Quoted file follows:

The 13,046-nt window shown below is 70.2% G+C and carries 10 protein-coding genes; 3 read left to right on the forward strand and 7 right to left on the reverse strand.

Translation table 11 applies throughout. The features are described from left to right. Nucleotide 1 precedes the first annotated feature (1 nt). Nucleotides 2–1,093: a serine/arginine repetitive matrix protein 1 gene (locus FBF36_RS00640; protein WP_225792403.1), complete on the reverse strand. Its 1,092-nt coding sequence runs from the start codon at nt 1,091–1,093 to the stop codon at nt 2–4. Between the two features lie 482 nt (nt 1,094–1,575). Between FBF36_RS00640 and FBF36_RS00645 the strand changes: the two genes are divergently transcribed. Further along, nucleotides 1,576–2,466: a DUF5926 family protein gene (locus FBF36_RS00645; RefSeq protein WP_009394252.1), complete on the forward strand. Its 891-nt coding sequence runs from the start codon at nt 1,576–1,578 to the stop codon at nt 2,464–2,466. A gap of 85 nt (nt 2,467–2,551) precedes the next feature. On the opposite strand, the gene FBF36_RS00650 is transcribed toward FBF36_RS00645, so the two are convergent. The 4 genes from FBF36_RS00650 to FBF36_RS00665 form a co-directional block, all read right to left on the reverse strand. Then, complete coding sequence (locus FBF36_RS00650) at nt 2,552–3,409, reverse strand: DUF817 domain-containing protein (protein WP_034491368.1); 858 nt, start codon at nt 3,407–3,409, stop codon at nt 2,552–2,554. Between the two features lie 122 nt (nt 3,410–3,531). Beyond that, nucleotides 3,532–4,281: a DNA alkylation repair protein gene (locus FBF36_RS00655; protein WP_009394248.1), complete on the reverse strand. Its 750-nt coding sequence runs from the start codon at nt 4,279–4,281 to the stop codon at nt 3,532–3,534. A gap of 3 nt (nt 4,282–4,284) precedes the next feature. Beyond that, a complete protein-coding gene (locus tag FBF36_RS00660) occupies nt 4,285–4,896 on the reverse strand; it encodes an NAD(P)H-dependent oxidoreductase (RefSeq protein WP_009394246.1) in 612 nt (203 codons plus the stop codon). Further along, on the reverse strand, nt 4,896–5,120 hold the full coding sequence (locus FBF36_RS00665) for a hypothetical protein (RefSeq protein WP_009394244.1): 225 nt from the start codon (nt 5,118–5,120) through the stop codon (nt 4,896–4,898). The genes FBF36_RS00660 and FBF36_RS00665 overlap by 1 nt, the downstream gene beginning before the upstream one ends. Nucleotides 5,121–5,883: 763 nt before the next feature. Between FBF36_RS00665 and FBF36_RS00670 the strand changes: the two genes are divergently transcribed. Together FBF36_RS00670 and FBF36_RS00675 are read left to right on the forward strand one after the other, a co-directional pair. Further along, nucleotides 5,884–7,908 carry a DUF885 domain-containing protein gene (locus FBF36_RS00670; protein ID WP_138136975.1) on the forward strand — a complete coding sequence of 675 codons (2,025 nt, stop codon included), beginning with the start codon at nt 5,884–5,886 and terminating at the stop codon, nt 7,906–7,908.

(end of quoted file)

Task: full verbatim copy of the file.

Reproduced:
The 13,046-nt window shown below is 70.2% G+C and carries 10 protein-coding genes; 3 read left to right on the forward strand and 7 right to left on the reverse strand.

Translation table 11 applies throughout. The features are described from left to right. Nucleotide 1 precedes the first annotated feature (1 nt). Nucleotides 2–1,093: a serine/arginine repetitive matrix protein 1 gene (locus FBF36_RS00640; protein WP_225792403.1), complete on the reverse strand. Its 1,092-nt coding sequence runs from the start codon at nt 1,091–1,093 to the stop codon at nt 2–4. Between the two features lie 482 nt (nt 1,094–1,575). Between FBF36_RS00640 and FBF36_RS00645 the strand changes: the two genes are divergently transcribed. Further along, nucleotides 1,576–2,466: a DUF5926 family protein gene (locus FBF36_RS00645; RefSeq protein WP_009394252.1), complete on the forward strand. Its 891-nt coding sequence runs from the start codon at nt 1,576–1,578 to the stop codon at nt 2,464–2,466. A gap of 85 nt (nt 2,467–2,551) precedes the next feature. On the opposite strand, the gene FBF36_RS00650 is transcribed toward FBF36_RS00645, so the two are convergent. The 4 genes from FBF36_RS00650 to FBF36_RS00665 form a co-directional block, all read right to left on the reverse strand. Then, complete coding sequence (locus FBF36_RS00650) at nt 2,552–3,409, reverse strand: DUF817 domain-containing protein (protein WP_034491368.1); 858 nt, start codon at nt 3,407–3,409, stop codon at nt 2,552–2,554. Between the two features lie 122 nt (nt 3,410–3,531). Beyond that, nucleotides 3,532–4,281: a DNA alkylation repair protein gene (locus FBF36_RS00655; protein WP_009394248.1), complete on the reverse strand. Its 750-nt coding sequence runs from the start codon at nt 4,279–4,281 to the stop codon at nt 3,532–3,534. A gap of 3 nt (nt 4,282–4,284) precedes the next feature. Beyond that, a complete protein-coding gene (locus tag FBF36_RS00660) occupies nt 4,285–4,896 on the reverse strand; it encodes an NAD(P)H-dependent oxidoreductase (RefSeq protein WP_009394246.1) in 612 nt (203 codons plus the stop codon). Further along, on the reverse strand, nt 4,896–5,120 hold the full coding sequence (locus FBF36_RS00665) for a hypothetical protein (RefSeq protein WP_009394244.1): 225 nt from the start codon (nt 5,118–5,120) through the stop codon (nt 4,896–4,898). The genes FBF36_RS00660 and FBF36_RS00665 overlap by 1 nt, the downstream gene beginning before the upstream one ends. Nucleotides 5,121–5,883: 763 nt before the next feature. Between FBF36_RS00665 and FBF36_RS00670 the strand changes: the two genes are divergently transcribed. Together FBF36_RS00670 and FBF36_RS00675 are read left to right on the forward strand one after the other, a co-directional pair. Further along, nucleotides 5,884–7,908 carry a DUF885 domain-containing protein gene (locus FBF36_RS00670; protein ID WP_138136975.1) on the forward strand — a complete coding sequence of 675 codons (2,025 nt, stop codon included), beginning with the start codon at nt 5,884–5,886 and terminating at the stop codon, nt 7,906–7,908.